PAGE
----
Everyone thinks they know the law of costs and we look it up too infrequently, but costs lawyers spend their lives mopping up after errors made by litigators, KCs and judges included. Sometimes, a mop up is not possible, and in the realm of solicitor-client costs, lawyers are forced into quiet but devastating settlements by which they give up and disgorge costs to the tune of many hundreds of thousands of dollars at a time, more often than might be imagined.

Continue reading “Dal Pont’s Law of Costs (5th ed, 2021), a review”

2022: Not Such a Good Year (Law)

Ben Roberts-Smith and QE2

Justice Patrick Keane retired from the High Court and Sydney-based Justice Jayne Jagot was elevated by Mark Dreyfus from the Federal Court, giving rise to a majority female court for the first time ever, but a court with a paucity of criminal jury trial experience.  Her Honour will be eligible to serve for a further 17 years.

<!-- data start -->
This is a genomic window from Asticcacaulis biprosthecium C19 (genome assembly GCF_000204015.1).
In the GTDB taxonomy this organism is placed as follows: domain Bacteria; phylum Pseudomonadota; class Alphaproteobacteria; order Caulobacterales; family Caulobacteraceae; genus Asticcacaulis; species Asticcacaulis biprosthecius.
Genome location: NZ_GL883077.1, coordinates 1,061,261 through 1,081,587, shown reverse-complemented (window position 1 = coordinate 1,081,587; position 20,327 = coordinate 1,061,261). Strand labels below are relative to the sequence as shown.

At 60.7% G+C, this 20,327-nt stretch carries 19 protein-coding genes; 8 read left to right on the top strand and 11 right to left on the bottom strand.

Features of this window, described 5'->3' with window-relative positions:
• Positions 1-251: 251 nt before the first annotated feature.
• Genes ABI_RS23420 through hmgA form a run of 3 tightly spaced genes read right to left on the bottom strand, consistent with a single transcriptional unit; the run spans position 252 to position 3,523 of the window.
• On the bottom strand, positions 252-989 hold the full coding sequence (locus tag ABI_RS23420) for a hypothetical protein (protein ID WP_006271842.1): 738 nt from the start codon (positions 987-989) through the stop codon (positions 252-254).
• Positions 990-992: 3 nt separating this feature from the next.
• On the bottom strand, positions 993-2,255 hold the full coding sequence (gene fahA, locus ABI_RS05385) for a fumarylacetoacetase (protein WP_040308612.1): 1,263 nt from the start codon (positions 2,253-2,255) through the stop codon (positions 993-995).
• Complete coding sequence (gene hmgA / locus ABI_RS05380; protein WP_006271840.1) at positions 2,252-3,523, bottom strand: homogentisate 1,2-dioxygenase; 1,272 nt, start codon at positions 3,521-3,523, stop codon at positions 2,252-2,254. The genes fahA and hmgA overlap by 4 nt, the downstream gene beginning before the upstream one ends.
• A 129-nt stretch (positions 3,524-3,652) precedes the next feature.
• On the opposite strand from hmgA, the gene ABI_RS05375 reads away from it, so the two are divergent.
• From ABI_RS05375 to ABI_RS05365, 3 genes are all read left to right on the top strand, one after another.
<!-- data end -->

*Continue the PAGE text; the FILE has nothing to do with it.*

President Chris Maxwell retired from the Victorian Court of Appeal after a stint of 17 years, making way for the Sorbonne-educated Karin Emerton P, who was appointed to the Trial Division in 2009.  Cameron Macaulay and Leslie Taylor JJA joined her in 2022.  So, in Victoria, we have female heads of the Magistrates’ Court, the Supreme Court, the Court of Appeal, and VCAT, plus a female Deputy Chief Judge in the County Court.

Continue reading “2022: Not Such a Good Year (Law)”

2022: Not Such a Good Year (historical context)

Centenaries Noting that it was the centenary of Ulysses‘s publication as a book, I thought I would check my assumption that not much else really happened in 1922, except flappers and cocktails, as everyone congratulated themselves that the age of war had passed with the end of what was then known as The Great War.  Not so.  I got a bit side-tracked, and have decided to publish the results as a separate post before circling back to explore the events of 2022 in a future post.